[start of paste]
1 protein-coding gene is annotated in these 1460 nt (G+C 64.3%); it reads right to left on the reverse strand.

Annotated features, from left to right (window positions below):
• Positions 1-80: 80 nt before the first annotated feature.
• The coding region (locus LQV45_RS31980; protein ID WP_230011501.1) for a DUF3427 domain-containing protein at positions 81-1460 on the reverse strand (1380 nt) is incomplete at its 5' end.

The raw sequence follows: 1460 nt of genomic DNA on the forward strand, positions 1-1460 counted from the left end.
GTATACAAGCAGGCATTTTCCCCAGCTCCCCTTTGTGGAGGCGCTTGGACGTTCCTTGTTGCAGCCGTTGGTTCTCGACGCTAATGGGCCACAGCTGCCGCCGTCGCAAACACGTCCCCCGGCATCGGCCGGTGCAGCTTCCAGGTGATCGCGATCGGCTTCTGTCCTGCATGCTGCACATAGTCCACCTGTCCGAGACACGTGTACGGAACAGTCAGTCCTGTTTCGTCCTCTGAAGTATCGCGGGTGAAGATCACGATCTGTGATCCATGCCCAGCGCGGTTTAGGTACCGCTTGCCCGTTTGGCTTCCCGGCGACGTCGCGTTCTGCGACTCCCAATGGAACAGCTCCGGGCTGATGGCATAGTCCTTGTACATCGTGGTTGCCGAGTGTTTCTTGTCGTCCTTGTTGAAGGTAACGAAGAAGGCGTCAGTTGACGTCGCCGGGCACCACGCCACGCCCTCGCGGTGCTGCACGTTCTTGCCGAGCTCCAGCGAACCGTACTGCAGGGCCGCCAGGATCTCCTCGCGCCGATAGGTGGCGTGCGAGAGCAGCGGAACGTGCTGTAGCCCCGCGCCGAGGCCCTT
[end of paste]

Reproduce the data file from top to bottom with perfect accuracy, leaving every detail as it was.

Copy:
1 protein-coding gene is annotated in these 1460 nt (G+C 64.3%); it reads right to left on the reverse strand.

Annotated features, from left to right (window positions below):
• Positions 1-80: 80 nt before the first annotated feature.
• The coding region (locus LQV45_RS31980; protein ID WP_230011501.1) for a DUF3427 domain-containing protein at positions 81-1460 on the reverse strand (1380 nt) is incomplete at its 5' end.

The raw sequence follows: 1460 nt of genomic DNA on the forward strand, positions 1-1460 counted from the left end.
GTATACAAGCAGGCATTTTCCCCAGCTCCCCTTTGTGGAGGCGCTTGGACGTTCCTTGTTGCAGCCGTTGGTTCTCGACGCTAATGGGCCACAGCTGCCGCCGTCGCAAACACGTCCCCCGGCATCGGCCGGTGCAGCTTCCAGGTGATCGCGATCGGCTTCTGTCCTGCATGCTGCACATAGTCCACCTGTCCGAGACACGTGTACGGAACAGTCAGTCCTGTTTCGTCCTCTGAAGTATCGCGGGTGAAGATCACGATCTGTGATCCATGCCCAGCGCGGTTTAGGTACCGCTTGCCCGTTTGGCTTCCCGGCGACGTCGCGTTCTGCGACTCCCAATGGAACAGCTCCGGGCTGATGGCATAGTCCTTGTACATCGTGGTTGCCGAGTGTTTCTTGTCGTCCTTGTTGAAGGTAACGAAGAAGGCGTCAGTTGACGTCGCCGGGCACCACGCCACGCCCTCGCGGTGCTGCACGTTCTTGCCGAGCTCCAGCGAACCGTACTGCAGGGCCGCCAGGATCTCCTCGCGCCGATAGGTGGCGTGCGAGAGCAGCGGAACGTGCTGTAGCCCCGCGCCGAGGCCCTT